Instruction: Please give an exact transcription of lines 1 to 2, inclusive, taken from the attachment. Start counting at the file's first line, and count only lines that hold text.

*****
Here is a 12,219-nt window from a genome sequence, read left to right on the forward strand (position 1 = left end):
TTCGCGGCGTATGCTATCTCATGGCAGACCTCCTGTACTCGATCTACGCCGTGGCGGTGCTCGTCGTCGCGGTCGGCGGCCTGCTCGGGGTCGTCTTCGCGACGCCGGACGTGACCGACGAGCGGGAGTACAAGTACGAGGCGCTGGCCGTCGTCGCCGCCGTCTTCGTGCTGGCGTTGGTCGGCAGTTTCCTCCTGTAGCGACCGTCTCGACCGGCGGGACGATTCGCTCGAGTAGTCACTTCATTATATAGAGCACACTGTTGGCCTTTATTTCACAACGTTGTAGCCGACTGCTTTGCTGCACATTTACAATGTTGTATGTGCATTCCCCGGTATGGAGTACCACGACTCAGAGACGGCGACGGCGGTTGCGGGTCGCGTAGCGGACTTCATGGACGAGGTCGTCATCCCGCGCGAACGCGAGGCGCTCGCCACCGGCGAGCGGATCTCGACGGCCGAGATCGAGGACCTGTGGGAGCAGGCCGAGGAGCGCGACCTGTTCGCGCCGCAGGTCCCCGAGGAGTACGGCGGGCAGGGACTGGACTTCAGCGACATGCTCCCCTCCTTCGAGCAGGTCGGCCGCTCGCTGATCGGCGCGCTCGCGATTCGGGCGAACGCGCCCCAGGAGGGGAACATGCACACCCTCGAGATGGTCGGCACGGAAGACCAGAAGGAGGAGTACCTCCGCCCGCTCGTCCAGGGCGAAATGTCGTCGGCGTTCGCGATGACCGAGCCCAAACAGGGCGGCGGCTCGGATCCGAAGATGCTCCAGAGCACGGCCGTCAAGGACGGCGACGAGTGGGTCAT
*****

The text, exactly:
Here is a 12,219-nt window from a genome sequence, read left to right on the forward strand (position 1 = left end):
TTCGCGGCGTATGCTATCTCATGGCAGACCTCCTGTACTCGATCTACGCCGTGGCGGTGCTCGTCGTCGCGGTCGGCGGCCTGCTCGGGGTCGTCTTCGCGACGCCGGACGTGACCGACGAGCGGGAGTACAAGTACGAGGCGCTGGCCGTCGTCGCCGCCGTCTTCGTGCTGGCGTTGGTCGGCAGTTTCCTCCTGTAGCGACCGTCTCGACCGGCGGGACGATTCGCTCGAGTAGTCACTTCATTATATAGAGCACACTGTTGGCCTTTATTTCACAACGTTGTAGCCGACTGCTTTGCTGCACATTTACAATGTTGTATGTGCATTCCCCGGTATGGAGTACCACGACTCAGAGACGGCGACGGCGGTTGCGGGTCGCGTAGCGGACTTCATGGACGAGGTCGTCATCCCGCGCGAACGCGAGGCGCTCGCCACCGGCGAGCGGATCTCGACGGCCGAGATCGAGGACCTGTGGGAGCAGGCCGAGGAGCGCGACCTGTTCGCGCCGCAGGTCCCCGAGGAGTACGGCGGGCAGGGACTGGACTTCAGCGACATGCTCCCCTCCTTCGAGCAGGTCGGCCGCTCGCTGATCGGCGCGCTCGCGATTCGGGCGAACGCGCCCCAGGAGGGGAACATGCACACCCTCGAGATGGTCGGCACGGAAGACCAGAAGGAGGAGTACCTCCGCCCGCTCGTCCAGGGCGAAATGTCGTCGGCGTTCGCGATGACCGAGCCCAAACAGGGCGGCGGCTCGGATCCGAAGATGCTCCAGAGCACGGCCGTCAAGGACGGCGACGAGTGGGTCAT